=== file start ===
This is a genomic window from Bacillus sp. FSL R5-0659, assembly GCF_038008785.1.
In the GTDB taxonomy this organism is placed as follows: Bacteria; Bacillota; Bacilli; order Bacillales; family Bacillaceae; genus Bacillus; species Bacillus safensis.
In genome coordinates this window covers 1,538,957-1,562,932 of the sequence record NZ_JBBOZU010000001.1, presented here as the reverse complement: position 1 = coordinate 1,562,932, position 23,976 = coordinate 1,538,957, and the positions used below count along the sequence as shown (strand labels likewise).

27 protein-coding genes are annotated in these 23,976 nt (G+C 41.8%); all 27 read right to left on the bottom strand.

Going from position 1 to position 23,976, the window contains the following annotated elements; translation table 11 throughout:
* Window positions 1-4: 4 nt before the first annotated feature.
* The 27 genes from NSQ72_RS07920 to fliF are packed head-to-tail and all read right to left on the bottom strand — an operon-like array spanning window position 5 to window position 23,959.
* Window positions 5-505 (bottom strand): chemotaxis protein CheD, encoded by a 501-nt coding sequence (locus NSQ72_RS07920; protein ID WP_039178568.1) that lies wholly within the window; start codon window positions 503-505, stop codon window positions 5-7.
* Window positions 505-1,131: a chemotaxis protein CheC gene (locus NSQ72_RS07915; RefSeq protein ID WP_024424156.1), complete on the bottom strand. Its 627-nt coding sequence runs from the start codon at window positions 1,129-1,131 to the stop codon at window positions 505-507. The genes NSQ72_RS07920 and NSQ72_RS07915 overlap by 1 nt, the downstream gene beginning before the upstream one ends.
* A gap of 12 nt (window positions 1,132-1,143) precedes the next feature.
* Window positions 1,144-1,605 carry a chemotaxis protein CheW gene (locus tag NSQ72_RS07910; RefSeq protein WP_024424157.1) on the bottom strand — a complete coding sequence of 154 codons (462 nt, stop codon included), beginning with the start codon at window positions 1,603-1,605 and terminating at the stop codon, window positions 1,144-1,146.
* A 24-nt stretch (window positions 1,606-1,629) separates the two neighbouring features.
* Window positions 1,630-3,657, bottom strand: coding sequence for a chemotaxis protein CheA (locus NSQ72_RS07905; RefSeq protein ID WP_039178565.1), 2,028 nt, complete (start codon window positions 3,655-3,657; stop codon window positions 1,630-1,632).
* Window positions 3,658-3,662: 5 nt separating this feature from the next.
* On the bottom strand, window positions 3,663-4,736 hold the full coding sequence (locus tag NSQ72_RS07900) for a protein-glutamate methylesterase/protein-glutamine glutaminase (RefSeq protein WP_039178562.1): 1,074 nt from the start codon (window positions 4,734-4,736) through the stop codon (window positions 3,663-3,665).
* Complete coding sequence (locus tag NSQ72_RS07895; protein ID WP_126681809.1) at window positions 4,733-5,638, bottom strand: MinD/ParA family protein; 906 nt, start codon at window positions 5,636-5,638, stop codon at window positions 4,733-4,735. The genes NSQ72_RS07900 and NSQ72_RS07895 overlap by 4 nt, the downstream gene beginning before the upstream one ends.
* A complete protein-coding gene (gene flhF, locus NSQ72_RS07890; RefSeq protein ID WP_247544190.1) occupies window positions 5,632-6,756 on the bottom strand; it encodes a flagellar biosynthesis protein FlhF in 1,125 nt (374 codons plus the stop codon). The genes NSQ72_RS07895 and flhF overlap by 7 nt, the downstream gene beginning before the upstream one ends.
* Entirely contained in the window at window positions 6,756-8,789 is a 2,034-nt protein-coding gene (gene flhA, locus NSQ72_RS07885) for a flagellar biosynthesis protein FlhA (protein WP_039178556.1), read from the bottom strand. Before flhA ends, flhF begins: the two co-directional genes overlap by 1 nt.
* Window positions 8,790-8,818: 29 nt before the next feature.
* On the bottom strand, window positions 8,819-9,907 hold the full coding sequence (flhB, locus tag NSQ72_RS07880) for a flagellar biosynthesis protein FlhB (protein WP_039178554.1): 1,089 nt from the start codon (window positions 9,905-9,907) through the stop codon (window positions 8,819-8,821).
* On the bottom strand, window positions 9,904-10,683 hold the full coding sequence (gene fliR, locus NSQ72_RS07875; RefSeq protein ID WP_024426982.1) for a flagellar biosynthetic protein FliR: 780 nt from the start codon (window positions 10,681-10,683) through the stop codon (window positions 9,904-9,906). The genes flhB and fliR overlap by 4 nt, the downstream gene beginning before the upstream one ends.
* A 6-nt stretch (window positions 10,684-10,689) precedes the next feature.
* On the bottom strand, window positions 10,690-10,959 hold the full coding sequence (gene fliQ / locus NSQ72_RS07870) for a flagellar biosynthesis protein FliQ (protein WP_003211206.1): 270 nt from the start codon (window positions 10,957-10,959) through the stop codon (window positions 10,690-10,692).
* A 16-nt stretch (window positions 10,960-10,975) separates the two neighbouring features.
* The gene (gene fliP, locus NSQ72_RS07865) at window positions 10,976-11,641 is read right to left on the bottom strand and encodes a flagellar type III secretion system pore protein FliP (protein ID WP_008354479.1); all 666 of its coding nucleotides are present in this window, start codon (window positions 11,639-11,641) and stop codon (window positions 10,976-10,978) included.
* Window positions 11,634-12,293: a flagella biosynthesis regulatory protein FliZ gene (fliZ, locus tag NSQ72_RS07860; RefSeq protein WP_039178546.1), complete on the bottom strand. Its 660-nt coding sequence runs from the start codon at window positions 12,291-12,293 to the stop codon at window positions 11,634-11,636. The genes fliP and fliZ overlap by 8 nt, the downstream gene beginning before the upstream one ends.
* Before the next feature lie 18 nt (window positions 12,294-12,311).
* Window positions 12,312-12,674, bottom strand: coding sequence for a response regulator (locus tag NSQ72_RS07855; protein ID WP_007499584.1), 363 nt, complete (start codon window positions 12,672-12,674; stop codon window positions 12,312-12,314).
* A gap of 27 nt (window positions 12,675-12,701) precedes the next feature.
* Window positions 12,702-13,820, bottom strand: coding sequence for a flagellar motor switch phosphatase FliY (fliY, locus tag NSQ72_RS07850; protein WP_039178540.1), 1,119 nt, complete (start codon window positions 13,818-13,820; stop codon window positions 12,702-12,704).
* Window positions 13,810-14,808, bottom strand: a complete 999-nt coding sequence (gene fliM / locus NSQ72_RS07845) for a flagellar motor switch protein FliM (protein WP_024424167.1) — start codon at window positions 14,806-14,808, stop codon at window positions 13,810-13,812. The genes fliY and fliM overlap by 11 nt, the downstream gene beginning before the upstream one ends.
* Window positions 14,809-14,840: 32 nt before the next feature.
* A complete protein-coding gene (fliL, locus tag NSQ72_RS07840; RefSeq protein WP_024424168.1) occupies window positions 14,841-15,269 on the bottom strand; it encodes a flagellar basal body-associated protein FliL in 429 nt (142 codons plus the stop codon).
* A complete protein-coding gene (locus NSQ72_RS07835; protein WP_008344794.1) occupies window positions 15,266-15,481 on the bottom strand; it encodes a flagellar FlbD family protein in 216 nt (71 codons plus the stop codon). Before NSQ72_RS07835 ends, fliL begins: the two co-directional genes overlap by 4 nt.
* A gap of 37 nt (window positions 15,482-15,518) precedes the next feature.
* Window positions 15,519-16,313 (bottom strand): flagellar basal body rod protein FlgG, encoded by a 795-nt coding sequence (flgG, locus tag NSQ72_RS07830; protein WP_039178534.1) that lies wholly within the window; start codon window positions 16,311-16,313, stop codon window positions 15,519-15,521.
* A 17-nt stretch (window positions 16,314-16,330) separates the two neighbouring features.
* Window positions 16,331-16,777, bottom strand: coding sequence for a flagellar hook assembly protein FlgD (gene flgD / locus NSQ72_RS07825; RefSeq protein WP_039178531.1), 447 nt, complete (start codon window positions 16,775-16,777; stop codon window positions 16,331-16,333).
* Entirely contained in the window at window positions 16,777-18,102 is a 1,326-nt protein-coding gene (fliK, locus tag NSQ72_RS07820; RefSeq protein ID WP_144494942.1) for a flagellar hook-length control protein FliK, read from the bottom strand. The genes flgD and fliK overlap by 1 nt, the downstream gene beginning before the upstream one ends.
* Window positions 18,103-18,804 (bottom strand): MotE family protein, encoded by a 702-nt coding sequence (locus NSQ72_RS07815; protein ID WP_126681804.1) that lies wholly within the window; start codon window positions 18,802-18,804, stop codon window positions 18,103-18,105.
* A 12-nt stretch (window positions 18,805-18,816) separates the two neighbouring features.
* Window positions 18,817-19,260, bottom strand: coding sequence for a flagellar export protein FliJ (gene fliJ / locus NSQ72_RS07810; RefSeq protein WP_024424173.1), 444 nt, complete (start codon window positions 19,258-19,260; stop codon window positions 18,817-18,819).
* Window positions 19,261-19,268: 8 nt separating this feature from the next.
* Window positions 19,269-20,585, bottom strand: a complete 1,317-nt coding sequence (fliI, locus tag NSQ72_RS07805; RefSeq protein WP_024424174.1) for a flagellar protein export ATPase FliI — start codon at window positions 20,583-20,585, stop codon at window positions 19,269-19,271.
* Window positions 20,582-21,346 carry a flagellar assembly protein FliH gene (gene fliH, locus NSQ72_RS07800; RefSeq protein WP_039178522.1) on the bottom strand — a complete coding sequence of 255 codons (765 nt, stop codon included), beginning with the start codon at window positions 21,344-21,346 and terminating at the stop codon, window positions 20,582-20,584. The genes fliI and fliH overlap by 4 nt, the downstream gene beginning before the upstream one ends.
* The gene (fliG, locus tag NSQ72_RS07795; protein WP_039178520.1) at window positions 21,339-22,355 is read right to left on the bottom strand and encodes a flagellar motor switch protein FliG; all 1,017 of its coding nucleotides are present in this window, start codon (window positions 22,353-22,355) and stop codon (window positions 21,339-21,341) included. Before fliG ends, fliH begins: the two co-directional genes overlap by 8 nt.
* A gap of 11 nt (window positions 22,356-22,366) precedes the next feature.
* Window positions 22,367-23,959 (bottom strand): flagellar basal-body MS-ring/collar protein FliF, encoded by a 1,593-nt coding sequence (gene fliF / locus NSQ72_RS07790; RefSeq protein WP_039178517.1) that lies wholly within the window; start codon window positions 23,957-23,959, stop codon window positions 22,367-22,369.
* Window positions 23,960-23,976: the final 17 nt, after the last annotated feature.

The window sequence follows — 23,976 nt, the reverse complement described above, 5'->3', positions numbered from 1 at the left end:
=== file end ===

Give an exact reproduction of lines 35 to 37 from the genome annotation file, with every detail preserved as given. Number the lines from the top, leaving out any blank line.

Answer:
* A gap of 37 nt (window positions 15,482-15,518) precedes the next feature.
* Window positions 15,519-16,313 (bottom strand): flagellar basal body rod protein FlgG, encoded by a 795-nt coding sequence (flgG, locus tag NSQ72_RS07830; protein WP_039178534.1) that lies wholly within the window; start codon window positions 16,311-16,313, stop codon window positions 15,519-15,521.
* A 17-nt stretch (window positions 16,314-16,330) separates the two neighbouring features.